Let’s Talk About Pricing

pricing yourself as a designer

The most difficult part of freelancing so far has been determining how to price my work. The reason it is so difficult is because not only is it entirely up to me to decide what my price should be, but there is also very little concrete information out there about industry standards. Every designer prices differently based on experience, and very few are willing to tell you what that price is.  This is not a topic that was covered in school, and in general it is just shrouded in mystery.

My strategy so far has been to price myself very reasonably, until I gain more experience/clients. I went to a talk given by David Baker once, and he said something that really resonated with me. This is not a customer service industry, it’s an expertise industry. Of COURSE I want my clients to be delighted with the work I do for them. However, I want my clients to hire me for my ideas and perspective, not for my ability to use a designer’s tools. I want my pricing to reflect that.

That being said, I think a lot of people have no idea how much designers charge. Since it’s not something that can be easily calculated (the price totally depends on the nature of the project) there’s not a lot to compare. Many people think that design is the least important part of a project – and it reflects in their budget – but a good design can make the difference between looking like a trustworthy operation and having customers dismiss you because it looks like your kid made your logo.

In my  experience, it is very hard not to be insulted when a potential client tries to bargain my price down, or drops off the face of the earth once we start talking numbers. It’s also hard not to second-guess my numbers, or under price myself when I really want a project. But that’s not fair to me, or to the many other designers out there trying to make a living. To quote from a Design Sponge Biz Ladies post, ” underpricing devalues creative work and makes it harder for creative professionals to make a living.”

Now!

I have found some great posts online that take a little bit of the mystery away from pricing. I encourage you to read them all, especially if you aren’t a creative professional.

Biz Ladies: How To Price Your Work

This is the same post that I linked to a couple paragraphs above, but it’s an extremely comprehensive guide to several different pricing approaches. It shares the thought process behind creative professional pricing, although it is geared more towards people selling handmade products.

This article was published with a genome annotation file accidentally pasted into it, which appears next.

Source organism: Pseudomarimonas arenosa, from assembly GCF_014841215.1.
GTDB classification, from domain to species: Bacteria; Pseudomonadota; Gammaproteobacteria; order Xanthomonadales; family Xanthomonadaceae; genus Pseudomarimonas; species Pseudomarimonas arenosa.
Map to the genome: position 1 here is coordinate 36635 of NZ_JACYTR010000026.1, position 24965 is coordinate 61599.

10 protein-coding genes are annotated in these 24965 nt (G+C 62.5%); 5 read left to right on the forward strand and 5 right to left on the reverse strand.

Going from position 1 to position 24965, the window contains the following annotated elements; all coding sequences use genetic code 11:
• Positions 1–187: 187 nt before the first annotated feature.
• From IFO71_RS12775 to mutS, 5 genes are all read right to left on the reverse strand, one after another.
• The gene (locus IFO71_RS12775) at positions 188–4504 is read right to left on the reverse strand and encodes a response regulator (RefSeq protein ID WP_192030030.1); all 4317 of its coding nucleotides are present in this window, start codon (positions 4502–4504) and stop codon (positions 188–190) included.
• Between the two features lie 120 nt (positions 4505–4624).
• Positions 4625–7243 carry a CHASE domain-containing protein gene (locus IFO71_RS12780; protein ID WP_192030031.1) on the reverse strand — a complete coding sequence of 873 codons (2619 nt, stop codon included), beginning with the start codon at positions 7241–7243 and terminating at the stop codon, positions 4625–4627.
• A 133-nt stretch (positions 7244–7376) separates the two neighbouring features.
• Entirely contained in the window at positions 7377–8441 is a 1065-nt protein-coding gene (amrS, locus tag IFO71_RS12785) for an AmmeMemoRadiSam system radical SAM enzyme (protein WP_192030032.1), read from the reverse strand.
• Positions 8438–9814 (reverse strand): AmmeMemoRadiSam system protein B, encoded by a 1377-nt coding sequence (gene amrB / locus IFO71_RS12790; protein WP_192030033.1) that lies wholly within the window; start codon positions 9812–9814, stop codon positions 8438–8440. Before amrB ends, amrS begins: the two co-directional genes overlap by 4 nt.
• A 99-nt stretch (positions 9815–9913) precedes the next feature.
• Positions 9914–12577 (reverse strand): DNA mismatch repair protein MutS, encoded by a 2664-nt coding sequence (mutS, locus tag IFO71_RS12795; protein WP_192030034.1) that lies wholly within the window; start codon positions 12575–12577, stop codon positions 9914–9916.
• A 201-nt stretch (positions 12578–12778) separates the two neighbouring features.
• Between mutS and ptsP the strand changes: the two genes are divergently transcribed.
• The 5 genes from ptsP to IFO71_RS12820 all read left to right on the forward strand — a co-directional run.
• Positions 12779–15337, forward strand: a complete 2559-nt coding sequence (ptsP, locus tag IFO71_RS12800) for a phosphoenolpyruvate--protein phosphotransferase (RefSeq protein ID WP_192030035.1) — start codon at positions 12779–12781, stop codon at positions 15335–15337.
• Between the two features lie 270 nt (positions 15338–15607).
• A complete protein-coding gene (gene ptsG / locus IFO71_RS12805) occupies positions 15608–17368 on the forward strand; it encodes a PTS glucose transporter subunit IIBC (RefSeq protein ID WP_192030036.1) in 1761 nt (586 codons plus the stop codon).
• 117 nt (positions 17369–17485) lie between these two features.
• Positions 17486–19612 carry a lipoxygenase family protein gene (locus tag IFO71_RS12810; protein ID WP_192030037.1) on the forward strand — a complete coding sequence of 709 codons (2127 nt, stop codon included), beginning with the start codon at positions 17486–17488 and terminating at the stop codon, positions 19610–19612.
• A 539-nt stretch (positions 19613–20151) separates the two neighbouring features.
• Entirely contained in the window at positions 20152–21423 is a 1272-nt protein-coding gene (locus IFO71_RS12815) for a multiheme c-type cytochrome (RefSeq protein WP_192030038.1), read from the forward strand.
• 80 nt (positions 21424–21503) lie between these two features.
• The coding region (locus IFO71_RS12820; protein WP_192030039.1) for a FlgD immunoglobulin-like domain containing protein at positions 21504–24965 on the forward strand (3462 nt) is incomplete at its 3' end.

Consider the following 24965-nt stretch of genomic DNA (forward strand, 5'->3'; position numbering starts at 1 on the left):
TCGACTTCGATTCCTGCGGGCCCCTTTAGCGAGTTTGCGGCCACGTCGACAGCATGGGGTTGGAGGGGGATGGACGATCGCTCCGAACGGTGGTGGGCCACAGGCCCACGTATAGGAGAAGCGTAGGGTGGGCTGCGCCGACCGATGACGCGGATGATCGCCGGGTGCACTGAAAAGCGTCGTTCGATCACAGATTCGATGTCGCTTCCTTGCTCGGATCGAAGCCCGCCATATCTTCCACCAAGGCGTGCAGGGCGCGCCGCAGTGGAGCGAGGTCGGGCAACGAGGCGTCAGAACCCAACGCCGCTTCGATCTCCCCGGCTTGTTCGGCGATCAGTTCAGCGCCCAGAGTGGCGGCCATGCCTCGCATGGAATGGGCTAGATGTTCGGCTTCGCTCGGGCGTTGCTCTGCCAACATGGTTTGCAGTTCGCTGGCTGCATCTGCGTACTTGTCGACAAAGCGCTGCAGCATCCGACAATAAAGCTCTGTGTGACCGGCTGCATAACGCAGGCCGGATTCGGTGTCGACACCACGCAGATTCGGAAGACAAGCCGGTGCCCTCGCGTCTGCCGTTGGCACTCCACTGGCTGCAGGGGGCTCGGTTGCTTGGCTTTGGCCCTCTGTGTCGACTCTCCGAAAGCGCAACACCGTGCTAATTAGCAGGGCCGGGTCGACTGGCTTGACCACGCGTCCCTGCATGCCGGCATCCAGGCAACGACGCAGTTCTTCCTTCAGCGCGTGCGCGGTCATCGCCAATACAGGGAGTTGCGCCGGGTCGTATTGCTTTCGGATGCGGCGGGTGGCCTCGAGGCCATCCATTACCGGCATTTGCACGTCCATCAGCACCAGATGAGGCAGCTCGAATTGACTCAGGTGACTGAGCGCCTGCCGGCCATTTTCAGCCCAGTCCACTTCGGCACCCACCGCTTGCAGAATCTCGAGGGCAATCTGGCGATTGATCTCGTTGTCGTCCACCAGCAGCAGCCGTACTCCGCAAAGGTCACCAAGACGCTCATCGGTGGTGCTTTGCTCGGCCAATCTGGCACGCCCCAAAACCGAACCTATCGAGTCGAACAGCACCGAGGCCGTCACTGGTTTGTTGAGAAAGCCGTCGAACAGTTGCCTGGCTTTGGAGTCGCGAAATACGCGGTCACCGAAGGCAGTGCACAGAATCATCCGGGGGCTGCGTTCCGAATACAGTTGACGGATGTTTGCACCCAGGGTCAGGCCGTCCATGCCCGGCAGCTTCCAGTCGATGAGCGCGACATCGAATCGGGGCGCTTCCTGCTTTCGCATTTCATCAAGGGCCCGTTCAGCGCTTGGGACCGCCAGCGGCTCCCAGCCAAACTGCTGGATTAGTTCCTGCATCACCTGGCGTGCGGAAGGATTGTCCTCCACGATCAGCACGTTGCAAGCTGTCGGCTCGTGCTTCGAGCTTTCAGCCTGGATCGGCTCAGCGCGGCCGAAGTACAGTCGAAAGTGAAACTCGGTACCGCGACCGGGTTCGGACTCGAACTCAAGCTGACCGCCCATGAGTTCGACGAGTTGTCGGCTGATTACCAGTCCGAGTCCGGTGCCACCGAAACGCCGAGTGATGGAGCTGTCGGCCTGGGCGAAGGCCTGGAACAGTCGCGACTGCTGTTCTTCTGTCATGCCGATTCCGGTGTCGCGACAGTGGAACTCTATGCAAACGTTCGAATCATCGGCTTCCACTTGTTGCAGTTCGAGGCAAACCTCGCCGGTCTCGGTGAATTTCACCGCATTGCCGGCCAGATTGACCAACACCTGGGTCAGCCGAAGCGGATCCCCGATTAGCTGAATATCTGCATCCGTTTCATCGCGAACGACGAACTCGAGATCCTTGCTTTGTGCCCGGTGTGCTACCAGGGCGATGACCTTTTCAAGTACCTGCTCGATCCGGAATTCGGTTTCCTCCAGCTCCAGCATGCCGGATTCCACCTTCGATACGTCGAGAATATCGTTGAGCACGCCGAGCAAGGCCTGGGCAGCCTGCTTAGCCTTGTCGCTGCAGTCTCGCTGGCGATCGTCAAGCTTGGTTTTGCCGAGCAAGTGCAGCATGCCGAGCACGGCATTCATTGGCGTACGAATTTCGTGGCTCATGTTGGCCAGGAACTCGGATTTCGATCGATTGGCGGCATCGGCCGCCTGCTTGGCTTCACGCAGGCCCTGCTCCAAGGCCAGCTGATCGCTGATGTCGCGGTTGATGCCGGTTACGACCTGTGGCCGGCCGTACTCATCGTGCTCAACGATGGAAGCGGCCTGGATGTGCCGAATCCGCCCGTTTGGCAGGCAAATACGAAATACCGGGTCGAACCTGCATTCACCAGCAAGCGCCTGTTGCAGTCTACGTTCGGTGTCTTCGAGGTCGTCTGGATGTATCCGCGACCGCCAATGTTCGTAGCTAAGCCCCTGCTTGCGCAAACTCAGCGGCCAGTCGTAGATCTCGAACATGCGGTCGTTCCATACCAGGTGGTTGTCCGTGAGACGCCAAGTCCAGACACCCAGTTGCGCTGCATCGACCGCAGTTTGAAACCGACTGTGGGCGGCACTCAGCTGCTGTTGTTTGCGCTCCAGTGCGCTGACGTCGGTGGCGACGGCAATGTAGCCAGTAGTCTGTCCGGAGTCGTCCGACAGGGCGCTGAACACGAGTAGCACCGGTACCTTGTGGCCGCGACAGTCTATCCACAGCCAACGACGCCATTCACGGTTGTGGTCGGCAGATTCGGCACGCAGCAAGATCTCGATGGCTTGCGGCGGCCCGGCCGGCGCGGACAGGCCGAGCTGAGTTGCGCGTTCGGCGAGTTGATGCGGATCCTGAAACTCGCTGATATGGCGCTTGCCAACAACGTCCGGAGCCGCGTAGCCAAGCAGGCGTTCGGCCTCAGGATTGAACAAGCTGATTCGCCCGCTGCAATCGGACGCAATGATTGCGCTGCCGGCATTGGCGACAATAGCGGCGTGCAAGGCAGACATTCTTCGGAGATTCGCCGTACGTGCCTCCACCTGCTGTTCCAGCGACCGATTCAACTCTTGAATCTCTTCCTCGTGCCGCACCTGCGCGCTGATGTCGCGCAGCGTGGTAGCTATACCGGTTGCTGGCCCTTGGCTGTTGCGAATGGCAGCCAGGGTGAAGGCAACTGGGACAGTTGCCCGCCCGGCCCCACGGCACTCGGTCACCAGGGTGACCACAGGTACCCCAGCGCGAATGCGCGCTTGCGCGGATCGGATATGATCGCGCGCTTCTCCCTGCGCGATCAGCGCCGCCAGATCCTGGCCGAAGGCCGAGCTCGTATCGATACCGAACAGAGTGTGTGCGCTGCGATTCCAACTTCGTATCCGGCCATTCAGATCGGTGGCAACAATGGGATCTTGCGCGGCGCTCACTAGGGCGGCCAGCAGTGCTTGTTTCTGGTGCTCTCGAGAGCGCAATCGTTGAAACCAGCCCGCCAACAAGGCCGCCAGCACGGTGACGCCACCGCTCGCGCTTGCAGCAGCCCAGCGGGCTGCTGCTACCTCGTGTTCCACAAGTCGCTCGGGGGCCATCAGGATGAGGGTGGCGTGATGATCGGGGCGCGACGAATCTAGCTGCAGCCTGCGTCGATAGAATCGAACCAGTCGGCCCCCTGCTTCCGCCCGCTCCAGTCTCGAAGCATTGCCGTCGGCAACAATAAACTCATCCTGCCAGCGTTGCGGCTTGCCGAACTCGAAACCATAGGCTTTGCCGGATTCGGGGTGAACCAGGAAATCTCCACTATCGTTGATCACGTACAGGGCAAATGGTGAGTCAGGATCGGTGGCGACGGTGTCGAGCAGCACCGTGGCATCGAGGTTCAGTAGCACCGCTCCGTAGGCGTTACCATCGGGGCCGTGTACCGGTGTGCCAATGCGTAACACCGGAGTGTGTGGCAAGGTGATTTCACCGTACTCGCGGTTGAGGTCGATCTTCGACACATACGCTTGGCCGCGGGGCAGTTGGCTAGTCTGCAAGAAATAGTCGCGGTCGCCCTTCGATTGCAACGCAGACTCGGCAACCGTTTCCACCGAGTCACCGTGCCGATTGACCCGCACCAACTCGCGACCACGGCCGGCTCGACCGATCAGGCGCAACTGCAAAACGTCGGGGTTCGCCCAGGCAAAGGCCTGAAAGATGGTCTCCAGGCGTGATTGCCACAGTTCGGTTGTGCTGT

Estimating and Billing

This article is less specific about actual pricing, but talks more about the factors that go into freelance price calculation.

The Dark Art of Pricing

This is the best article on pricing that I’ve seen on the internet so far. Jessica Hische walks you through her views on pricing, and actually throws in some real numbers. She also discusses things that you might not think about immediately, like licensing and rights management. If you only read one of these articles, it should be this one.

How Much Does A Website Cost? & Other Pricing Questions

This article shows real designers’ price ranges in terms of concrete numbers. It’s a small survey, but the numbers are not surprising to me.

Are there any articles I’m missing? The Graphic Artist’s Guild Handbook Pricing & Ethical Guidelines has been another invaluable resource as I try to navigate the tricky waters of freelance pricing. I would recommend it to any graphic designer who has pricing questions.

  • http://twitter.com/JasonWyatt Jason Feinstein (@JasonWyatt)

    You might enjoy the video “F*ck you, pay me” by Mike Monteiro if you haven’t seen it.

    http://vimeo.com/22053820

    • http://lovecitron.wordpress.com Alison

      Yeah, I’ve seen that around! I keep meaning to watch it, but I can’t seem to find 45 spare minutes…

  • http://ladylovedesign.com Shelley Easter

    Great list! I’m reading the “How Much Does a Website Cost?” one right now, such good info. And I’ve experienced the same thing with dealing with potential clients, it’s always a bummer. It’s probably a good sign though, because if everyone thought you had a great rate, then I’m sure your rate would be too low for a fair value for yourself.

    • http://lovecitron.wordpress.com Alison

      Thanks! I agree with you, and on the other side of the issue, I’ve found when a client bargains me down, and I go with it, that person usually ends up being a much more …challenging client.